In 1991, authors William Strauss and Neil Howe published Generations, theorising that every 80 years (one generation cycle) would consist of four “turnings”. Beginning after a crisis, the first turning would involve a feeling of recovery, or “high”. The second would be a spiritual awakening, while the third would see the dissolution of institutions and the rise of individualism. And finally, a crisis in the fourth turning would see death and destruction in the form of a war or revolution, before the cycle restarted again.
The authors claim this “generational theory” is based on social science and historical patterns. Tracking the “transcendental generation” of the late 1700s during the Second Great Awakening right through to today’s Gen Z, the last century has particularly added fuel to the theory. The last generation cycle began after the crisis of World War II, the counter-culture movement of the 1960s and ‘70s and the long boom and economic prosperity of the ‘80s and ‘90s. Fans of the book claim it has prophetic qualities—even more so because 2020 is roughly estimated as the epicentre of the fourth turning, which is marked by crisis.
But, according to Generations, after the crisis the cycle returns to the first turning and the next rotation begins. Humankind is doomed to an endless sequence of repeating the mistakes of the past, albeit in new ways. Any change or societal progress is only temporary before a regression into another crisis. The old order destroyed; a new created—but doomed to repeat the past.
The present crisis
For some time now, 2020 has been viewed as a crucial signpost, and not just by Strauss and Howe. In 2004, meteorology journalist Tim Radford boldly predicted the climate crisis of 2020. Significant warming of the earth’s polar caps, alarmingly rising sea levels, devastating drought and crippling famine were all mentioned in his assessment of the future. “Acting now would be too late to avert the challenges of 2020,” Radford wrote in 2004.
But could he have ever imagined the amalgamation of environmental, political and social issues that form the current crisis? After years of drought, devastating bushfires kickstarted 2020 in Australia, garnering worldwide sympathy and devastating a large part of the country’s east coast. Efforts to provide relief after the bushfire crisis were hampered by storms and floods and then months of COVID-19 lockdown. A million coronavirus deaths worldwide by the end of 2020 are likely and the economic impact will reverberate for years to come, even in relatively unscathed countries like Australia and New Zealand.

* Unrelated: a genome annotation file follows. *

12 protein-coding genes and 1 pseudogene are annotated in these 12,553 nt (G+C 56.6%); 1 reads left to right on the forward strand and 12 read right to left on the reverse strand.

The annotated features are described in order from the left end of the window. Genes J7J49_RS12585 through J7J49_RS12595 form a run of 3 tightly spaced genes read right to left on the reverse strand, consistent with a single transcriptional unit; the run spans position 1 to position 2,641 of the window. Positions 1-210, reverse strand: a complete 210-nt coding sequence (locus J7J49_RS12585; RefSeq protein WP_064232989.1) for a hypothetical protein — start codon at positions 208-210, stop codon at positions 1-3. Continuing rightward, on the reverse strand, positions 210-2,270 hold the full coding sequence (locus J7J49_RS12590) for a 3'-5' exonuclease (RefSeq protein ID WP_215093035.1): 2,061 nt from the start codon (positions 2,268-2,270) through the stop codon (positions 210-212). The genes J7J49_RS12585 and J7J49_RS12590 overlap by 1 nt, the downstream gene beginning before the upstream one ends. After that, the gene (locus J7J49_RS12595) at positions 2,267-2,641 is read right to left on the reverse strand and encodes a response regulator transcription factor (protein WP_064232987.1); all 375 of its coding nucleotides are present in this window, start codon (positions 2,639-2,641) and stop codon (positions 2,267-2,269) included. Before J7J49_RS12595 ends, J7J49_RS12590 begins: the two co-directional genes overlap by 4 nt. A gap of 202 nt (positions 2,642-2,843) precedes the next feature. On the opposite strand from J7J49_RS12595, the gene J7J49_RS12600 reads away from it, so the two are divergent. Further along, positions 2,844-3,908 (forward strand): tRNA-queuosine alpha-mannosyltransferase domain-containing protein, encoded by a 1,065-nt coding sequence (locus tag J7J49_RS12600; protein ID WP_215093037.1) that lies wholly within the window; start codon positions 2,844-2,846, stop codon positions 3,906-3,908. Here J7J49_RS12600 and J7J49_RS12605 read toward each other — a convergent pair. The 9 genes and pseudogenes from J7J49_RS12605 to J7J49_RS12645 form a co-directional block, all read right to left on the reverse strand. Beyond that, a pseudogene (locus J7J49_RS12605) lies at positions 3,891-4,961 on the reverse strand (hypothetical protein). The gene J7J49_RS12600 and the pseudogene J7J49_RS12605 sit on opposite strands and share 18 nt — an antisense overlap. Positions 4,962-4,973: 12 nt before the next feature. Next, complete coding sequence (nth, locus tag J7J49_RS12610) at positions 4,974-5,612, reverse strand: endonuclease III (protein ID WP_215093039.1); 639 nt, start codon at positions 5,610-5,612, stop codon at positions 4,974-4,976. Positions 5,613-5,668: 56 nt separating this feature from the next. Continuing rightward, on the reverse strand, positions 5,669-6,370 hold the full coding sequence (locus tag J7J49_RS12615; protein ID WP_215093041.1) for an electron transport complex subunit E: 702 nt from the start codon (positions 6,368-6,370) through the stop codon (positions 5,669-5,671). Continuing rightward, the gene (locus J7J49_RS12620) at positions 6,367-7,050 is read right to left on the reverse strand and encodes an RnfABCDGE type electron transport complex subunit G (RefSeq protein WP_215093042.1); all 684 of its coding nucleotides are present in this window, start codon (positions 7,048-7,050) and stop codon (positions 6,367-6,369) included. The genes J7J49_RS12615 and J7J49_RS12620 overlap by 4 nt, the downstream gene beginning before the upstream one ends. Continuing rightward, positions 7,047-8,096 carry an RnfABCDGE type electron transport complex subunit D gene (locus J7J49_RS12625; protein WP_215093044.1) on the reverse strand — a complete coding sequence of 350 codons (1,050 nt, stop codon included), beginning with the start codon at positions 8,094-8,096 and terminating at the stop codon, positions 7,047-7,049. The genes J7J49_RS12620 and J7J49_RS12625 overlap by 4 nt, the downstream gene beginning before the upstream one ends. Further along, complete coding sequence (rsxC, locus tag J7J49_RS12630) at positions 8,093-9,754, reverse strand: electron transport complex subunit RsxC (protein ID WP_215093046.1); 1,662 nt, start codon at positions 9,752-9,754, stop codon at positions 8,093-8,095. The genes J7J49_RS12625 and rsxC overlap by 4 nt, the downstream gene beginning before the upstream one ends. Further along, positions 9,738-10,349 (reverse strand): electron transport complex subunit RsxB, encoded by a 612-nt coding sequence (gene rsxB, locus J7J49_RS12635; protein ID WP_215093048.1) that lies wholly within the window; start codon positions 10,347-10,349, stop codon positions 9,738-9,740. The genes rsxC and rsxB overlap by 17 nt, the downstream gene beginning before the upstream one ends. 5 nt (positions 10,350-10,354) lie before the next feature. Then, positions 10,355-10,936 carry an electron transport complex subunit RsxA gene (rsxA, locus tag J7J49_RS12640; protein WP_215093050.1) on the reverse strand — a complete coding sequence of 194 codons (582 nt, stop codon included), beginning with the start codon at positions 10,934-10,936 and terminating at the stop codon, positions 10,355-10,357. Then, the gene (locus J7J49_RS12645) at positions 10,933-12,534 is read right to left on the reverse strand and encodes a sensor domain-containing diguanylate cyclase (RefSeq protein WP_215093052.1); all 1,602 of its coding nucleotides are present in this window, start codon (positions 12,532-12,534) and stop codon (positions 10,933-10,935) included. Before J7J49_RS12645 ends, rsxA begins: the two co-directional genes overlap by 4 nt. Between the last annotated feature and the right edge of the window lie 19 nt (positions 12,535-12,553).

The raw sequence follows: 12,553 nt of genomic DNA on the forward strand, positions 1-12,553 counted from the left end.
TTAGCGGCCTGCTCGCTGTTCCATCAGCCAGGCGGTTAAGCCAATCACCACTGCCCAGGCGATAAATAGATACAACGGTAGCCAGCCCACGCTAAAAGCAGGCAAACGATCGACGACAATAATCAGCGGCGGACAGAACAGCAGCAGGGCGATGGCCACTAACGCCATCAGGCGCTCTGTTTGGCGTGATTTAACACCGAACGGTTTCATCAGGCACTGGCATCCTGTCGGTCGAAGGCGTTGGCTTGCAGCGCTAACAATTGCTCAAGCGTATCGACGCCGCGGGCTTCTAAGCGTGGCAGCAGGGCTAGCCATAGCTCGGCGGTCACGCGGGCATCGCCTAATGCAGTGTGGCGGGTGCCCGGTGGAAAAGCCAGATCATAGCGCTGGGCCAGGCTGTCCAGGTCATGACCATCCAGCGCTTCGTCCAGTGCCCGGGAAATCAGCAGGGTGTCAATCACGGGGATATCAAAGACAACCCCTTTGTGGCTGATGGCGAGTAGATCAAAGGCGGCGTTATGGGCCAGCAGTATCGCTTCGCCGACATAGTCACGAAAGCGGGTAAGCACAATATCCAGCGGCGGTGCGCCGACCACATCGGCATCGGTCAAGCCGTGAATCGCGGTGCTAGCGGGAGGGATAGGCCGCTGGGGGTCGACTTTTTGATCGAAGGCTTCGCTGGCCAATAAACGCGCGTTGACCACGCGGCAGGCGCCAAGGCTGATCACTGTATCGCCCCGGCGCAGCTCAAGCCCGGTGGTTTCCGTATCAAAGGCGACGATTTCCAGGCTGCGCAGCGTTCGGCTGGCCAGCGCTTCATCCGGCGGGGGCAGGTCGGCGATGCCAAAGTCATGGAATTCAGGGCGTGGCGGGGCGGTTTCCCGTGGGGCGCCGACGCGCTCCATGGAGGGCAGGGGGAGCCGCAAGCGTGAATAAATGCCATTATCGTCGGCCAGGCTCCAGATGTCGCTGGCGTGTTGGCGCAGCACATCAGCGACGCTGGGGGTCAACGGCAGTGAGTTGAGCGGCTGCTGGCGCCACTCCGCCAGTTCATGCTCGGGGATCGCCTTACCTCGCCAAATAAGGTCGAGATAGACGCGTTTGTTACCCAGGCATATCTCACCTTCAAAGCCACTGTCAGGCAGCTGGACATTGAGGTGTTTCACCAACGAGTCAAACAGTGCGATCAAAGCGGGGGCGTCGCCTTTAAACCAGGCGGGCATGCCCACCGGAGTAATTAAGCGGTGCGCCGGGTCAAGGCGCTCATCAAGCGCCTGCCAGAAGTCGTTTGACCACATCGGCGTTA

Then, on May 25, 2020, there was the death of Minneapolis resident George Floyd at the hands of police officer Derek Chauvin. After arresting Floyd for allegedly using a forged bill at a grocery store, Chauvin restrained Floyd by kneeling on his neck for nine minutes, despite the pleas of a breathless Floyd and numerous bystanders. As a result, Floyd died of cardiac arrest.
A generation of tension fuelled by racially motivated police brutality, and wider discrimination and hate towards black communities was the powder-keg blown open by Floyd’s death. Not since the civil rights movement of the 1960s had peaceful protests escalated into riots around the world, with strict government social-distancing measures seemingly forgotten. Public debate erupted around whether violent acts of property destruction were justified means of protesting Floyd’s death, and combatting a generation of hate. Unity was the one encouraging sign through #BlackLivesMatter, but it became clear racism was still a reality in 2020, despite the positive changes since Rosa Parks defiantly sat at the front of a bus in 1955.
Misunderstood cycle breaker
When Jesus was born, He entered a world of tension between the Roman occupation and His oppressed Jewish nation. Many generations of Israelites had lived through cycles of prosperity followed by occupation and enslavement, including under Egyptian and Babylonian empires. They spent 40 years wandering in the desert following God’s promise of a Promised Land, though struggled with obedience to God. Through it all they were holding onto the promise of a King; a Messiah who would free them from persecution. However, Jesus’ mission on earth was not to free one group of people, but rather to free everyone. “Many will come from the east and the west, and will take their places at the feast with Abraham, Isaac and Jacob in the kingdom of heaven,” He predicted (Matthew 8:11). Even until after His death, Jesus’ followers believed He would be a cycle breaker for them: “We had hoped that he was the one who was going to redeem Israel,” said one of them in Luke 24:21.